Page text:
Sanders objects on appeal to the admission of the two statements into evidence, on the basis that they were fruits of an illegal arrest and that the statement made during transportation to the jail was not voluntary because it was the product of custodial interrogation and he had not intelligently or voluntarily waived his rights under the fifth and sixth amendments and Miranda v. Arizona, 384 U.S. 436, 86 S.Ct. 1602, 16 L.Ed.2d 694 (1966).


While we note that Sanders may not have preserved for appeal the issues he now raises, we find the merits of his arguments unpersuasive.8 As we have already determined that the agents had probable cause to arrest Sanders on October 2, his statement made on that date cannot be considered the fruit of an illegal arrest, and prior adequate Miranda warnings were given. Admission of the October 25 statement was appropriate because the facts established the voluntary nature of the statement. Agent Overbaugh fully informed Sanders of his rights on October 2, after which Sanders indicated that he wished to waive them. At the time of his arrest, the agents did not question him or in any way attempt to elicit information from him. Although Agent Thornton had spoken with him on October 3 regarding the possibility of assistance, this conversation does not present sufficient evidence of any semblance of pressure or coercion or lack of voluntariness of the October 25 statement. See United States v. Grant, 622 F.2d 308 at 316-317 (8th Cir. 1980).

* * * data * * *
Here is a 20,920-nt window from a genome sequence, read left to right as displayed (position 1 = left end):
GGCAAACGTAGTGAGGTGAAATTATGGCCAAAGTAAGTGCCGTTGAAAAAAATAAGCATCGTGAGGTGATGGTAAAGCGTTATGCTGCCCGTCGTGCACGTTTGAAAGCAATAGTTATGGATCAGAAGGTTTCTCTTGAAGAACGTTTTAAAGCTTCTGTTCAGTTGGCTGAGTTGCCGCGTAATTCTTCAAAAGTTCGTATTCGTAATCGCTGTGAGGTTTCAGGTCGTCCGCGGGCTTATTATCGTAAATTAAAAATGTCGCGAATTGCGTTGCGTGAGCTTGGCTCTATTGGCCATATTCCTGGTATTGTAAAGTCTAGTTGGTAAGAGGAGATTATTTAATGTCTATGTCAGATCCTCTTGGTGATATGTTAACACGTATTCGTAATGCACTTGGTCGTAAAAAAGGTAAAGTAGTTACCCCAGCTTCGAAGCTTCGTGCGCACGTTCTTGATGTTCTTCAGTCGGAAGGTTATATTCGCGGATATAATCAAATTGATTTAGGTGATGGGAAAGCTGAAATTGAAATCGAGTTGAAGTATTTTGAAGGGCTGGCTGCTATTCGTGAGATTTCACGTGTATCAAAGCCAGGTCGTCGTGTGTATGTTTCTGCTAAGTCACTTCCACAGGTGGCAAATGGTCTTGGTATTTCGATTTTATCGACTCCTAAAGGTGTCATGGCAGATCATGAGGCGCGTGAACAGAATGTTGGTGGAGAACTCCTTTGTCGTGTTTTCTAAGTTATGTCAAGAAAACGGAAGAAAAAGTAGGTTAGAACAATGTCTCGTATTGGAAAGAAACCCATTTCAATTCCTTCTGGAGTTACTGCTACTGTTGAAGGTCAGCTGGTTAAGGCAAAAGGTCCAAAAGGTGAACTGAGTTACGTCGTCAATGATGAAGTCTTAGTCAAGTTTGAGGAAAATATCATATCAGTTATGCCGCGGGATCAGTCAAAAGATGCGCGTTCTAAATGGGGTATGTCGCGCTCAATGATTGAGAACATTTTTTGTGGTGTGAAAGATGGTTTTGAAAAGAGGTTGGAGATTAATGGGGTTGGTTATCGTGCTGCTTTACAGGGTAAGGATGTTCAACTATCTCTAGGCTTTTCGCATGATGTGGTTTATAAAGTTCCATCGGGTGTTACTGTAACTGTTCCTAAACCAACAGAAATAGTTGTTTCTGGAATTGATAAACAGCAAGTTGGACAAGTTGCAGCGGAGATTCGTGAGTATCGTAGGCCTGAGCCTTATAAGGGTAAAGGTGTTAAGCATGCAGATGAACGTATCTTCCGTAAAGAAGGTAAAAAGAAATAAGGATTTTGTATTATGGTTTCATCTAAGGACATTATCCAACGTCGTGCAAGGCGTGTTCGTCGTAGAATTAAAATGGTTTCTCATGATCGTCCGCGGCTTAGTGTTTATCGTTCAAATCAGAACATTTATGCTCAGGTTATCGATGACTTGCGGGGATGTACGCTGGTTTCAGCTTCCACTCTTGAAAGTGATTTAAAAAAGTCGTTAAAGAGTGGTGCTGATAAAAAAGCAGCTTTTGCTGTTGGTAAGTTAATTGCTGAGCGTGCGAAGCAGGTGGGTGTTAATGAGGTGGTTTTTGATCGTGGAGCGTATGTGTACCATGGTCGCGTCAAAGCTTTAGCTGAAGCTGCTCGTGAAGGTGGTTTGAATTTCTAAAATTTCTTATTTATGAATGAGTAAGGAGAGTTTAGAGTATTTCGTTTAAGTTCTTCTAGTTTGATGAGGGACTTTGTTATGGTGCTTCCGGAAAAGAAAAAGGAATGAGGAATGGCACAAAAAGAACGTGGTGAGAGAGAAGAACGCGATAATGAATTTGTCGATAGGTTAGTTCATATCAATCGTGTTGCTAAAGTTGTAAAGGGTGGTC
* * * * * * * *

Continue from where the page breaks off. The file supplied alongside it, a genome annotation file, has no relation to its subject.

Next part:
The recent United States Supreme Court decision in Rhode Island v. Innis, 446 U.S. 291, 100 S.Ct. 1682, 64 L.Ed.2d 297 (1980), compels rejection of appellant's argument that the statement made during transportation to the jail should have been suppressed because the agents did not read him his Miranda rights after taking him into custody. The Court stated:


This is not to say, however, that all statements obtained by the police after a person has been taken into custody are to be considered the product of interrogation. * * * It is clear therefore that the special procedural safeguards outlined in Miranda are required not where a suspect is simply taken into custody but rather where a suspect in custody is subjected to interrogation. "Interrogation," as conceptualized in the Miranda opinion, must reflect a measure of compulsion above and beyond that inherent in custody itself.


446 U.S. at 299, 100 S.Ct. at 1689. (footnote omitted). The circumstances of this case do not suggest that Sanders was subjected to any compulsion. His prior conversation with Agent Thornton twenty-two days earlier cannot be considered within the realm of coercive police practices designed to elicit an incriminating response from a suspect in custody. Sanders's statement of October 25 clearly falls into the category of an unsolicited voluntary remark made while in custody but not while under interrogation.

Effective assistance of counsel